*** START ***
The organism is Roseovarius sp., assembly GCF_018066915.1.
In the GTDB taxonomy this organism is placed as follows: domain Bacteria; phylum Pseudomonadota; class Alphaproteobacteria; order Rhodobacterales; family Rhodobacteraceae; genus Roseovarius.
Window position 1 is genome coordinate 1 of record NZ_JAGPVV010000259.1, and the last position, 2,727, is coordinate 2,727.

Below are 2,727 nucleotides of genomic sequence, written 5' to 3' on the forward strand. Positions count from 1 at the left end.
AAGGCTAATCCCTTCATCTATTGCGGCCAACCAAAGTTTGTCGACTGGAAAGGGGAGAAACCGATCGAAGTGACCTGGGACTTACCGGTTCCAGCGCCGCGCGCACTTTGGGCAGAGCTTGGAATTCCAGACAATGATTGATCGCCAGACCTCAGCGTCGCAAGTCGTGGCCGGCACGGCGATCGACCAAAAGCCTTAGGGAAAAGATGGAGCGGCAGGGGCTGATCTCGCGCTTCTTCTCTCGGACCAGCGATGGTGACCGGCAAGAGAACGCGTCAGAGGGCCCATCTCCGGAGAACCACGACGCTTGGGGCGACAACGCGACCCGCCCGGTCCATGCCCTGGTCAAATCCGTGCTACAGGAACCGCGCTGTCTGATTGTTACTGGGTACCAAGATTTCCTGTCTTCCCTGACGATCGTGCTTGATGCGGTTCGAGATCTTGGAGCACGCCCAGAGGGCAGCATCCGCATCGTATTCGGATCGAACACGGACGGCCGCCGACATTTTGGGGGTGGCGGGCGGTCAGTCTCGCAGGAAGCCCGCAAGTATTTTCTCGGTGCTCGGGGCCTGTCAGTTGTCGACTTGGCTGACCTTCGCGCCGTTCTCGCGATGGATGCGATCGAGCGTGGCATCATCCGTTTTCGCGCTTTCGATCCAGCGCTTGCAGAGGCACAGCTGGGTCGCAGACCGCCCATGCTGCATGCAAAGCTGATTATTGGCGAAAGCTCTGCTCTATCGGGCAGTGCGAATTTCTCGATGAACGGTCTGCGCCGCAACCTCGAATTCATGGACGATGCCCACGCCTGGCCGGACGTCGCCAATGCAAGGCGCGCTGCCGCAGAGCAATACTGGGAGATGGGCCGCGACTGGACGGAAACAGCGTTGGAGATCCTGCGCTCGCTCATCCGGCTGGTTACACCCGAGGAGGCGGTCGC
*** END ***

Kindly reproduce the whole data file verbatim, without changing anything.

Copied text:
The organism is Roseovarius sp., assembly GCF_018066915.1.
In the GTDB taxonomy this organism is placed as follows: domain Bacteria; phylum Pseudomonadota; class Alphaproteobacteria; order Rhodobacterales; family Rhodobacteraceae; genus Roseovarius.
Window position 1 is genome coordinate 1 of record NZ_JAGPVV010000259.1, and the last position, 2,727, is coordinate 2,727.

Below are 2,727 nucleotides of genomic sequence, written 5' to 3' on the forward strand. Positions count from 1 at the left end.
AAGGCTAATCCCTTCATCTATTGCGGCCAACCAAAGTTTGTCGACTGGAAAGGGGAGAAACCGATCGAAGTGACCTGGGACTTACCGGTTCCAGCGCCGCGCGCACTTTGGGCAGAGCTTGGAATTCCAGACAATGATTGATCGCCAGACCTCAGCGTCGCAAGTCGTGGCCGGCACGGCGATCGACCAAAAGCCTTAGGGAAAAGATGGAGCGGCAGGGGCTGATCTCGCGCTTCTTCTCTCGGACCAGCGATGGTGACCGGCAAGAGAACGCGTCAGAGGGCCCATCTCCGGAGAACCACGACGCTTGGGGCGACAACGCGACCCGCCCGGTCCATGCCCTGGTCAAATCCGTGCTACAGGAACCGCGCTGTCTGATTGTTACTGGGTACCAAGATTTCCTGTCTTCCCTGACGATCGTGCTTGATGCGGTTCGAGATCTTGGAGCACGCCCAGAGGGCAGCATCCGCATCGTATTCGGATCGAACACGGACGGCCGCCGACATTTTGGGGGTGGCGGGCGGTCAGTCTCGCAGGAAGCCCGCAAGTATTTTCTCGGTGCTCGGGGCCTGTCAGTTGTCGACTTGGCTGACCTTCGCGCCGTTCTCGCGATGGATGCGATCGAGCGTGGCATCATCCGTTTTCGCGCTTTCGATCCAGCGCTTGCAGAGGCACAGCTGGGTCGCAGACCGCCCATGCTGCATGCAAAGCTGATTATTGGCGAAAGCTCTGCTCTATCGGGCAGTGCGAATTTCTCGATGAACGGTCTGCGCCGCAACCTCGAATTCATGGACGATGCCCACGCCTGGCCGGACGTCGCCAATGCAAGGCGCGCTGCCGCAGAGCAATACTGGGAGATGGGCCGCGACTGGACGGAAACAGCGTTGGAGATCCTGCGCTCGCTCATCCGGCTGGTTACACCCGAGGAGGCGGTCGC